Friday, June 8, 2012

Daily Thoughts 06/08/2012

A peaceful read. Signed and dated 'Kilburne 1869', watercolour heightened with bodycolour, 24.5 x 35 cm George Goodwin Kilburne, 1869

Daily Thoughts 06/08/2012

This morning, I read a little bit more of Clean Tech Nation.  San Francisco is the #1 city for investment in clean technology, New York City is the #4 city for clean technology investment according to the book.  There are a number of incubators for clean technology in New York.  I have not visited any yet.  I noticed that the book is reviewed in the June 4, 2012 Publishers Weekly.  It gets mixed reviews which for the most part seem about right.  This book is more for someone who already knows a bit about clean technology.

I also updated the Twitter and Facebook pages for the library and checked the displays. 

I am back to work.  I brought some of the books from Book Expo America in to donate to the collection.  I also gave a few titles to young adult and sorted through some publishers catalogs this morning.  I am looking at the list of RITA finalists from the Romance Writers of America.  We also got a donation of fiction books including some Beverly Lewis who writes Amish fiction.  I enjoyed going to the conference.  The one disappointment I had was that some of the genre fiction was not there.  There was plenty of romance and fantasy, but not enough horror, mystery, or science fiction.  I also noticed there was a dropoff in the amount of comics publishers as well.  This could be attributed to the growth of New York Comic Con.

Two books came in for me to read, The Founder's Dilemma Anticipating and Avoiding The Pitfalls That Can Sink A Startup by Noam Wasserman and John Sutherland, Lives of the Novelists.  I have two New York Times Book Reviews to read and a copy of Publishers Weekly.  Publishers Weekly had a few special issues at Book Expo America.  One of them was on religion.

I read through the New York Times Book Reviews and put the book It Worked For Me: In Life and Leadership by Colin Powell on hold.  I think it should be an informative book.  I noticed that Publishers Weekly changed its format for bestsellers.  It is now using Nielsen Bookscan which is a big improvement.  This means it will include information on how many copies were sent out to bookstores.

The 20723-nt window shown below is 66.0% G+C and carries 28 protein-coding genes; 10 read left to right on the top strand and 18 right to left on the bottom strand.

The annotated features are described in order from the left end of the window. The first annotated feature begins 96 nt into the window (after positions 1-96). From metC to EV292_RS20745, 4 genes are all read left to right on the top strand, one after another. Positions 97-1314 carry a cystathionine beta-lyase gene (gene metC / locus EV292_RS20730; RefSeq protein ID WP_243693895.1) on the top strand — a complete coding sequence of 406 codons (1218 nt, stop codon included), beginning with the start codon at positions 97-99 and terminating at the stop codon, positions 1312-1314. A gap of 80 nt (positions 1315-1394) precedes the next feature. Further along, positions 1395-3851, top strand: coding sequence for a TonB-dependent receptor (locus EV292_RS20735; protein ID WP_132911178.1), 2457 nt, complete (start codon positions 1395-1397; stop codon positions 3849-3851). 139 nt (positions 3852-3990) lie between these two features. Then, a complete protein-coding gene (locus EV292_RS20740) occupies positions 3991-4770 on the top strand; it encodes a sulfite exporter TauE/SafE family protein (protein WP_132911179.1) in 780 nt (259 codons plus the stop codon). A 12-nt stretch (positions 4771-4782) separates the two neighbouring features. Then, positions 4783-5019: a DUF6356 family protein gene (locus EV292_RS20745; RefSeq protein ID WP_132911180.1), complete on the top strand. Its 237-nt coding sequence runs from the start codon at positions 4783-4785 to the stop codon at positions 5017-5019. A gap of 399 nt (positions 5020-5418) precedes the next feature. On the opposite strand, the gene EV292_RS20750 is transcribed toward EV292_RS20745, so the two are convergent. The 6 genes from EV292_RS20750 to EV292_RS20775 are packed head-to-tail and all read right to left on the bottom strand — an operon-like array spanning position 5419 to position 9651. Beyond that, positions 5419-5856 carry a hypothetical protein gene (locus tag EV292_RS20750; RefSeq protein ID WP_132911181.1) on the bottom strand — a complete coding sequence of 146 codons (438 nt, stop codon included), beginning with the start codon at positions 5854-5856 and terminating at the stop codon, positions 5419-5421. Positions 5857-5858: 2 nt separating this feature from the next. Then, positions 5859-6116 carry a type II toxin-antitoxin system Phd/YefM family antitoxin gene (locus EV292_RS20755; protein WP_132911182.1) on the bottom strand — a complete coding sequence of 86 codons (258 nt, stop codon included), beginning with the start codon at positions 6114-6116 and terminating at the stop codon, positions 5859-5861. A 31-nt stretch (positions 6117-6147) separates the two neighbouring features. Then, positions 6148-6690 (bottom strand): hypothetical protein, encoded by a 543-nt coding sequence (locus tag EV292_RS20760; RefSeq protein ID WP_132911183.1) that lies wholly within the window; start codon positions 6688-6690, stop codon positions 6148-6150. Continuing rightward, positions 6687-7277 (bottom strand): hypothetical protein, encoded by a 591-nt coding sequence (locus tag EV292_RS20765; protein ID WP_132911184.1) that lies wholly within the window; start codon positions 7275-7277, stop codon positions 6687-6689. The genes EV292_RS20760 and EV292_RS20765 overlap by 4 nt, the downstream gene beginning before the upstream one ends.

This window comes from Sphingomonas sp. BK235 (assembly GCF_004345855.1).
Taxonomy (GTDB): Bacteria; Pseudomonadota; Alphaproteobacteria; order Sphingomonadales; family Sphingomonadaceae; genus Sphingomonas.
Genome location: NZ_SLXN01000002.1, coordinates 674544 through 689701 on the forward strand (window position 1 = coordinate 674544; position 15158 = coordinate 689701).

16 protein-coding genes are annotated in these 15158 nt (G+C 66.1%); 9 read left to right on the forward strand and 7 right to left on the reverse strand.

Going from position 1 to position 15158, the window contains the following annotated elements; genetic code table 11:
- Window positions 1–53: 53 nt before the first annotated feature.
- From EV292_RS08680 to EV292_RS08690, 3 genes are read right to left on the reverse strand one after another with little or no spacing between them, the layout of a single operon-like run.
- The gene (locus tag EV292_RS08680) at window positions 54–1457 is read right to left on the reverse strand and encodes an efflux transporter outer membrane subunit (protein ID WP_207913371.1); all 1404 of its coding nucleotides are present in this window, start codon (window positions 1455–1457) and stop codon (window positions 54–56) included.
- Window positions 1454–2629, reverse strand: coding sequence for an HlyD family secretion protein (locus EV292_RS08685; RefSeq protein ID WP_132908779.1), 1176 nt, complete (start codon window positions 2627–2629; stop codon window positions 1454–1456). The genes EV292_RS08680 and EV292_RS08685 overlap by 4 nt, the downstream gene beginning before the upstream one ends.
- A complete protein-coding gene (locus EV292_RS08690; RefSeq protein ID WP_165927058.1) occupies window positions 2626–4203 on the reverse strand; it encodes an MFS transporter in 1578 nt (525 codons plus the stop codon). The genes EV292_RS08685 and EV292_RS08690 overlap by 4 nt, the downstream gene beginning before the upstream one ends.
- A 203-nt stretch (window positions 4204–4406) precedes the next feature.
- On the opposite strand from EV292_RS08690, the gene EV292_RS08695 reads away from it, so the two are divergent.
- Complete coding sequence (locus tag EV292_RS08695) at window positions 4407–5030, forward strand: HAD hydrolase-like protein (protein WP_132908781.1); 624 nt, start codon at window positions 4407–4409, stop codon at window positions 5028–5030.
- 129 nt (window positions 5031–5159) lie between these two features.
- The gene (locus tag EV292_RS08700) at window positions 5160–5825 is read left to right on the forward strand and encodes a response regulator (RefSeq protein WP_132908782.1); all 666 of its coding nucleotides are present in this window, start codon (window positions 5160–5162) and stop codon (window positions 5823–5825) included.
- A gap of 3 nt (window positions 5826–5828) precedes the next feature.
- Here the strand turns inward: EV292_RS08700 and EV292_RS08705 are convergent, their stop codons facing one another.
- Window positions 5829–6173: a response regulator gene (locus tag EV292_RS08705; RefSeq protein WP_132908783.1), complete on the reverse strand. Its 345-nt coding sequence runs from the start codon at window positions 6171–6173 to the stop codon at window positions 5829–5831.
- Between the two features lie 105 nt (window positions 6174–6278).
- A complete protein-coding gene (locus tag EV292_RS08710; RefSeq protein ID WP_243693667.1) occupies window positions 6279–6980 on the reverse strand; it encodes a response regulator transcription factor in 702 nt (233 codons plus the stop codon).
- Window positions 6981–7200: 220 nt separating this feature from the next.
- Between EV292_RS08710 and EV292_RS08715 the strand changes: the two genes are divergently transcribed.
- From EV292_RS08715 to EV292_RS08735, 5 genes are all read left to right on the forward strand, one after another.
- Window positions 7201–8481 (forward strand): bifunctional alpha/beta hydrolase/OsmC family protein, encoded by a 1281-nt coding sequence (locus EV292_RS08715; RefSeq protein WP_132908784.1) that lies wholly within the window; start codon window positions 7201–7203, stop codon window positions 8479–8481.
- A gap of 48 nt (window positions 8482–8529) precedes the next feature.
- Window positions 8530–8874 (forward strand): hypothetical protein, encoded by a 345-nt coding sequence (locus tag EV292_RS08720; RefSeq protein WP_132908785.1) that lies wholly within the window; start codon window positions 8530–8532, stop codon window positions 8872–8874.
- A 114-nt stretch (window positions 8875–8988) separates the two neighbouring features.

On the way home, I finished reading Clean Tech Nation How the U.S. Can Lead In the New Global Economy by Ron Pernick and Clint Wilder.  I disagree that the answer is to provide more government programs to stimulate clean technology.  I think that it draws the wrong conclusions.  My viewpoint is that the first thing to work on is to make renewable energy cheaper than coal or fossil fuels.  This means I would like to be able to buy wind power at the same price as a coal fired power plant, not pay extra to join a special renewable energy plan from my utility. In many instances, wind power has grid parity with coal.  Also, I would like it to be easy to recycle things.  I believe in the five Rs, reduce, reuse, recycle, recover, and remanufacture.  The easier, the better.  Make it easy and cheap to get clean technology. Give clear explanations on how Cradle to Cradle manufacturing or industrial ecology work.  This should be the same for energy efficiency.  I hate the market hype around renewables.

I also do not like the way many of the government programs are put together.  Ron Pernick and Clint Wilder have a seven point plan in the book, I want to see a three point plan that everyone can understand.  I want to see things said like clean technology creates local jobs, clean technology require local maintenance, clean technology is good for the environment, and that major business people like Larry Page, Vinod Khosla, and Elon Musk are investing in clean technology.   In my opinion clean technology should be seen as a business not a government subsidy.  Also the book was very international in flavor focusing on China, Germany, Japan, Brazil and not enough on how the United States could be more competitive.

For me clean technology is like desktop manufacturing with Makerbot and additive manufacturing.  It is local, creates local jobs, and it says to me this will be made in America.   The hype about nanotechnology bothered me a bit in the book Clean Tech Nation.

I started reading The Founder's Dilemma by Noam Wasserman.  This book starts with the founder and of course goes from there with the process of adding people.  My thought is all startups start with an idea and a founder.  The idea is not that hard to come up with, for example, a website that reviews and sells book apps, or reviews ebook originals-- ebooks that will never be in print form.  Or maybe, a publishing operation that focuses on providing downloadable ebooks to educational startups or websites.

Web Bits

Social Reading Is Coming Deal With It
Bookshout and Read Social seem to be on target.  Also Findings is on target.  There will be enough companies for this to be definite phenomenon.

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